Senior Australian Bureau of Statistics officials have warned staff of a “crisis” over the rate of return of censuses and demanded collectors increase the level of harassment of Australians, including those who can furnish evidence they have already lodged it.
Sources within the bureau have told of an extraordinary change in policy yesterday by ABS executives. On Monday, census field officers were told in writing that they did not need to return to a dwelling that had advised that the census has been completed. This included anyone who had produced a receipt number for their online census submission or who said they had done so, or who said they had posted the census form. However, citing a “crisis” in the rate of returns, ABS management yesterday told staff that they were now required to make a further visit. Householders who asked why were to be told that “it is still being investigated and [they are] still on their list requiring a visit”.
That’s despite multiple instances of people complaining on social media that collectors had continued to pursue them despite their having submitted, and even of collectors complaining that their data on who had submitted forms was out of date.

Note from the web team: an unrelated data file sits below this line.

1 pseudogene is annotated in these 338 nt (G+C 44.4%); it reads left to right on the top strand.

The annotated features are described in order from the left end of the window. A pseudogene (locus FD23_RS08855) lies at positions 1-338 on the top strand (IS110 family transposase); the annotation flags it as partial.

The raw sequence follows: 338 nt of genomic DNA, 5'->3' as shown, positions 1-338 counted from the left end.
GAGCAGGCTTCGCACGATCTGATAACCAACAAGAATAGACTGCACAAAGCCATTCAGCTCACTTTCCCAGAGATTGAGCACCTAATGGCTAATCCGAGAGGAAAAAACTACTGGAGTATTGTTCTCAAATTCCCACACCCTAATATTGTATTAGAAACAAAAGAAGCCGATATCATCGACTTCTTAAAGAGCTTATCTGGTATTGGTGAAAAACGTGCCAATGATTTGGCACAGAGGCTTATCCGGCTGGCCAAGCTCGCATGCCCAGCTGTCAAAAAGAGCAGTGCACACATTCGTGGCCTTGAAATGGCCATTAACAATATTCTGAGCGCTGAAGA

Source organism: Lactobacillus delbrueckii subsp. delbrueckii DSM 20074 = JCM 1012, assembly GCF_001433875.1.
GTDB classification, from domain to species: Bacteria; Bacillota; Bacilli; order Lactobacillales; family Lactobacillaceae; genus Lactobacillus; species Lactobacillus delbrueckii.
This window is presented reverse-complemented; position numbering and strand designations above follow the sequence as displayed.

[Keane: why you should boycott the census]
The internal admission of a “crisis” within the ABS about the census contradicts its public insistence that all is well with the census and that, if anything, return rates are ahead of where they were in previous censuses.
Under the Census and Statistics Act, census collectors have extraordinary powers to enter any building except immediate residential premises without a warrant. While there is no legislative power to physically enter residential premises, people have reported on social media collectors trying to open locked doors and, in at least one case, entering a rural residence while the resident was absent.
There is also continuing confusion internally at the ABS, as well as in the real world, about when exactly census forms become overdue. Last Saturday, the ABS’ census manager Duncan Young instructed staff that they were to correct people who believe they have until September 23 to lodge forms:
“23rd September is the last day that the systems are open but responses will be overdue before then … if not completed we will need to proceed with formal procedures that can include fines.”
The ABS did not respond by deadline. A Senate Economics References committee inquiry into the debacle is currently underway; submissions are open for another two weeks.